Electronic Gallery

 

Video/Art/Video
Curated by Marisa Sage



June 25-August 20
The Electronic Gallery

Artists: Man Bartlett and KwanTaeck Park

Video/Art/Video
June 25-August 20
Artists: Man Bartlett and Kwantaeck Park
Curated by Marisa Sage

The Video/Art/Video exhibition is a unique opportunity to feature emerging artists created or exhibited in unique spaces, an opportunity to exhibit works in a more "traditional" gallery space.

By utilizing digital technology (video, audio, text) these works are given a new context, underscoring a more 3rd person, or documentary view of these innovative and creative projects and artists, allowing them to reach a broader audience.

As culture and technology shifts and changes at a truly increasing rate, the work that is timely, becomes quickly the past, as artists continue to explore the landscape of media and technology, and respond to it.

I hope that you will enjoy the artists showcased this summer, and as always The Electronic Gallery strives to present the latest innovations in art and creativity. Please feel welcome to learn more about their artists, by way of visiting their websites, as there is a remarkable about of material and information which was condensed into these five minute presentations.

On behalf of the staff and faculty at Salisbury University, we would like to thank you for visiting, and welcome you to find out more online about our future and upcoming events.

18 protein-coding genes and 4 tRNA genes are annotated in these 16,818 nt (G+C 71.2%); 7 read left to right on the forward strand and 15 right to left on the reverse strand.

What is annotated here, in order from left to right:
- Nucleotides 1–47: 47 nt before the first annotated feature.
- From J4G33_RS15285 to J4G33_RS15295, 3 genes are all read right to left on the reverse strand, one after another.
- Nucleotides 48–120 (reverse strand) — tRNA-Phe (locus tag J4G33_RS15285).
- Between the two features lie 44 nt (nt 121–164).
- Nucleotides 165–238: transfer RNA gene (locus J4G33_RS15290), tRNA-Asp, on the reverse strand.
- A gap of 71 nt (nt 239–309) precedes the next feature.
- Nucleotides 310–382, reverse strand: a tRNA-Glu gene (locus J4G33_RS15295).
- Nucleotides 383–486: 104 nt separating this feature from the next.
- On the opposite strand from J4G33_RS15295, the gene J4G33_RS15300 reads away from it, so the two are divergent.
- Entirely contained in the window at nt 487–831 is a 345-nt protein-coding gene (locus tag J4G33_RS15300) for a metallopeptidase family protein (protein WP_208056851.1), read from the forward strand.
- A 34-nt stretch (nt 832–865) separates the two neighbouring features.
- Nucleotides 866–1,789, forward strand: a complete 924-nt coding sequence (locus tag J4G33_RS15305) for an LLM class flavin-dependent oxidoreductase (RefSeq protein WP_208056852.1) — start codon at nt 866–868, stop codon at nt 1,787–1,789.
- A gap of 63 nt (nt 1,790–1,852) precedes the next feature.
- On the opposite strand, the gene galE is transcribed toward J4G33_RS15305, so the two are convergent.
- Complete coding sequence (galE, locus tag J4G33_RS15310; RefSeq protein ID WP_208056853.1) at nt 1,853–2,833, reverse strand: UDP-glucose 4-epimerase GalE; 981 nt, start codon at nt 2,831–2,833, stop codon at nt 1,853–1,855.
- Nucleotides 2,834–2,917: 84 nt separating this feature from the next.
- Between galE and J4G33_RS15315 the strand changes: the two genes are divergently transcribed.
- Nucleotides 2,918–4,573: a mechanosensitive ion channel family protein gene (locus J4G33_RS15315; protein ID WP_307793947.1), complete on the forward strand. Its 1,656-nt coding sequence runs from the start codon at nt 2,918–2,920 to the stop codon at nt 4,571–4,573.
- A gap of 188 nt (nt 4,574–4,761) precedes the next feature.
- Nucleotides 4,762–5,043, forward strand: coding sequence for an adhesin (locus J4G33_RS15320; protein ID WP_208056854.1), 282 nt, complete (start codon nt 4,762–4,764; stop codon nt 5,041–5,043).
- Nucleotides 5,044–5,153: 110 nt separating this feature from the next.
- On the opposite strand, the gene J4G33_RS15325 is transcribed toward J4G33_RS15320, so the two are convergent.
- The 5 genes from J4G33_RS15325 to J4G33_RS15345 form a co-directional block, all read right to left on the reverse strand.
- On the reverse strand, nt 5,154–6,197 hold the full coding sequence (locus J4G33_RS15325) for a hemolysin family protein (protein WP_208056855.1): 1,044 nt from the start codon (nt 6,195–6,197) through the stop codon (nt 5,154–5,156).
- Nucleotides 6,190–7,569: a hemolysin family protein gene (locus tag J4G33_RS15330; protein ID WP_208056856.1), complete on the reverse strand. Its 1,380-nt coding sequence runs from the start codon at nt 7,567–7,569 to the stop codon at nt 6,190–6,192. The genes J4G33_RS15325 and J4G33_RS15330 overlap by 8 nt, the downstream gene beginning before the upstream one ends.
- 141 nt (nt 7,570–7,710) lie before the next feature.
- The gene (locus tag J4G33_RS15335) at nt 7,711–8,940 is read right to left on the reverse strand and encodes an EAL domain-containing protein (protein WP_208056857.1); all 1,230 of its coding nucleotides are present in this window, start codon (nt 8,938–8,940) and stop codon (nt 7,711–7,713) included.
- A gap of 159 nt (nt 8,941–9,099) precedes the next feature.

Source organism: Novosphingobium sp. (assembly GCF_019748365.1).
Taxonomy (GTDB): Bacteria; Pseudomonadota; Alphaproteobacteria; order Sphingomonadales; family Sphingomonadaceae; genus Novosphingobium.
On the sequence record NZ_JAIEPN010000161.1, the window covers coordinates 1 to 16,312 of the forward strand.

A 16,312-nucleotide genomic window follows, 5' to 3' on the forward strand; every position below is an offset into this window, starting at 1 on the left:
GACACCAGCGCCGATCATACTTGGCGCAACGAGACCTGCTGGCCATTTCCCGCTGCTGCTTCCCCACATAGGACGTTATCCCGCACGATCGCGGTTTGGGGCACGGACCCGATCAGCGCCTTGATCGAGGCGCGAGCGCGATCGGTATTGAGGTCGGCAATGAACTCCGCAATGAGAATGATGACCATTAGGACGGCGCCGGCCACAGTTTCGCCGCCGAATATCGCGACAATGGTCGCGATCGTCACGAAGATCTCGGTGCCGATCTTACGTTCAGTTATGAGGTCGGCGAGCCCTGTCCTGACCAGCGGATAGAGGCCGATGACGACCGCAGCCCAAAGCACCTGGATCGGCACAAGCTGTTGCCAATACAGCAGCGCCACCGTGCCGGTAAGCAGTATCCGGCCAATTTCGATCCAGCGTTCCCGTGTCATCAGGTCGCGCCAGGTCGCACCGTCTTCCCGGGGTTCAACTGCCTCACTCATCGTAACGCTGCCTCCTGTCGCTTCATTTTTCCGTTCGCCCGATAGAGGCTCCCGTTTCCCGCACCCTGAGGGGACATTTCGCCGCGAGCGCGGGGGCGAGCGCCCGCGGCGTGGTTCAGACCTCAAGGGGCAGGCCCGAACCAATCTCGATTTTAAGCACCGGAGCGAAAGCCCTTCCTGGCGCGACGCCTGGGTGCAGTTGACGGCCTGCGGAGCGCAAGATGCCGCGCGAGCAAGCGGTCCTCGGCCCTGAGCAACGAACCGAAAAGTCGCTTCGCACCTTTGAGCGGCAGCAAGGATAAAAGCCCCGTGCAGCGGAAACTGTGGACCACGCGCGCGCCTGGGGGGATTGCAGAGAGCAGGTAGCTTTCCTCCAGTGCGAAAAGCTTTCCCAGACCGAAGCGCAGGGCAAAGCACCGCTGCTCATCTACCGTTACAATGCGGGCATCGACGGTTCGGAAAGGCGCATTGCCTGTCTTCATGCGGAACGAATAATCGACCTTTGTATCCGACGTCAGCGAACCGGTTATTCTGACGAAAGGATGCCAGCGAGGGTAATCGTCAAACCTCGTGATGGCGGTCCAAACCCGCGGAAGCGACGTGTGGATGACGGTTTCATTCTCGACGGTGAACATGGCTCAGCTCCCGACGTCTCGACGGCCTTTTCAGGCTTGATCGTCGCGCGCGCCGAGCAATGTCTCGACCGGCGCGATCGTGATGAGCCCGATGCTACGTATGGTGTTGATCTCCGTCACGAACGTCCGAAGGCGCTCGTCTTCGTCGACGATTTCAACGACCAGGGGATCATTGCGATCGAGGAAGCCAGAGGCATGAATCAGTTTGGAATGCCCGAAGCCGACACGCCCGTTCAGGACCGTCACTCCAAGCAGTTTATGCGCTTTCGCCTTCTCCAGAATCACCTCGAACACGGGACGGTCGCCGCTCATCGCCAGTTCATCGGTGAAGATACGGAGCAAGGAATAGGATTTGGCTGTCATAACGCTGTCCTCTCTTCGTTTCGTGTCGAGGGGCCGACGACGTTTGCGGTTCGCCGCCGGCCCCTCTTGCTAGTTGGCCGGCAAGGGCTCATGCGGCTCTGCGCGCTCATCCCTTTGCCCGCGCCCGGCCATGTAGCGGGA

Video/Art/Video: Curator’s notes and questions: Marisa Sage

 Video/Art/Video is an exhibition featuring the work of Man Bartlett and Kwantaeck Park, two artists who’ve created videos that document original pieces utilizing mediums often viewed as “difficult” to exhibit in a “normal” gallery setting. Due to the nature of performance art (in Man Bartlett’s case) and time sensitive installation work (in Kwantaeck Parks’ case), the setting of a white cube gallery may not be the ideal atmosphere to experience these ephemeral works. We are instantaneously faced with the temporary nature of both works, “Where’s my sping?” and “#140hBerlin”. In “Where’s my spring?” we are swiftly aware through the use of sound and time-lapse video that ice is melting before our eyes, and in #140hBerlin we quickly realize that we are viewing a work that has already taken place and we have inadvertently become part of the aftermath. As the curator of this summer exhibition in the Electronic Gallery I was very interested in how and why these artists decided to document these memorable works. I also wondered how the documentation of these “temporary” works changes their effectiveness and how an audience then understands and Interacts with the work?

To answer that, I posed the following questions to the artists. I was hoping to better understand each artist’s connection to the documentation process, verses their connection to the work itself. I also asked each artist about their individual processes and thinking when creating these pieces:  

Marisa Sage: Kwantaeck & Man, the original intention with Video/Art/Video was to show works which document pieces that are "difficult" to exhibit in traditional settings, performances and/or installations which might only exist for one moment; with that idea in mind: A. How does the documentation of your performance and/or installation effect, challenge, or change the work itself? B. Did using video and filming the process of the installation and/or performance change the outcome of the original work in anyway?